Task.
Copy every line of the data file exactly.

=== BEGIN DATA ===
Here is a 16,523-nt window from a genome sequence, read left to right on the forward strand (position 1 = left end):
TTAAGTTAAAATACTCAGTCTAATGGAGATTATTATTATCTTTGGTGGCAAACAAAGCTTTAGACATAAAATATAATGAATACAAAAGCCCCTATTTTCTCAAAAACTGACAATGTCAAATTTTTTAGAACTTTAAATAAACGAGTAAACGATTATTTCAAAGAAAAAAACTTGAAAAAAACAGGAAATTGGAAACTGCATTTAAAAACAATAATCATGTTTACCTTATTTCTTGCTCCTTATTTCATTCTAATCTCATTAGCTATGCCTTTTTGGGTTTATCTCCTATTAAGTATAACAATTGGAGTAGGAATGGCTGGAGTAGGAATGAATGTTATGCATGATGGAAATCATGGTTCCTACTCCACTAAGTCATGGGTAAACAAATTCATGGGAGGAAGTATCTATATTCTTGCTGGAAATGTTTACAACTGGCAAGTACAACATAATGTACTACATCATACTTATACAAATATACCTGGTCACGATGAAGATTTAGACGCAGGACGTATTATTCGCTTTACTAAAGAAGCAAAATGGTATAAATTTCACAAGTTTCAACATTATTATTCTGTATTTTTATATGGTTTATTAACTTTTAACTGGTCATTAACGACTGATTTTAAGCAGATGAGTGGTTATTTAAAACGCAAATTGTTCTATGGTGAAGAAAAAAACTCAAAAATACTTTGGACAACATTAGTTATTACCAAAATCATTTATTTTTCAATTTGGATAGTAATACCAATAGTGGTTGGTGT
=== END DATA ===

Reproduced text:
Here is a 16,523-nt window from a genome sequence, read left to right on the forward strand (position 1 = left end):
TTAAGTTAAAATACTCAGTCTAATGGAGATTATTATTATCTTTGGTGGCAAACAAAGCTTTAGACATAAAATATAATGAATACAAAAGCCCCTATTTTCTCAAAAACTGACAATGTCAAATTTTTTAGAACTTTAAATAAACGAGTAAACGATTATTTCAAAGAAAAAAACTTGAAAAAAACAGGAAATTGGAAACTGCATTTAAAAACAATAATCATGTTTACCTTATTTCTTGCTCCTTATTTCATTCTAATCTCATTAGCTATGCCTTTTTGGGTTTATCTCCTATTAAGTATAACAATTGGAGTAGGAATGGCTGGAGTAGGAATGAATGTTATGCATGATGGAAATCATGGTTCCTACTCCACTAAGTCATGGGTAAACAAATTCATGGGAGGAAGTATCTATATTCTTGCTGGAAATGTTTACAACTGGCAAGTACAACATAATGTACTACATCATACTTATACAAATATACCTGGTCACGATGAAGATTTAGACGCAGGACGTATTATTCGCTTTACTAAAGAAGCAAAATGGTATAAATTTCACAAGTTTCAACATTATTATTCTGTATTTTTATATGGTTTATTAACTTTTAACTGGTCATTAACGACTGATTTTAAGCAGATGAGTGGTTATTTAAAACGCAAATTGTTCTATGGTGAAGAAAAAAACTCAAAAATACTTTGGACAACATTAGTTATTACCAAAATCATTTATTTTTCAATTTGGATAGTAATACCAATAGTGGTTGGTGT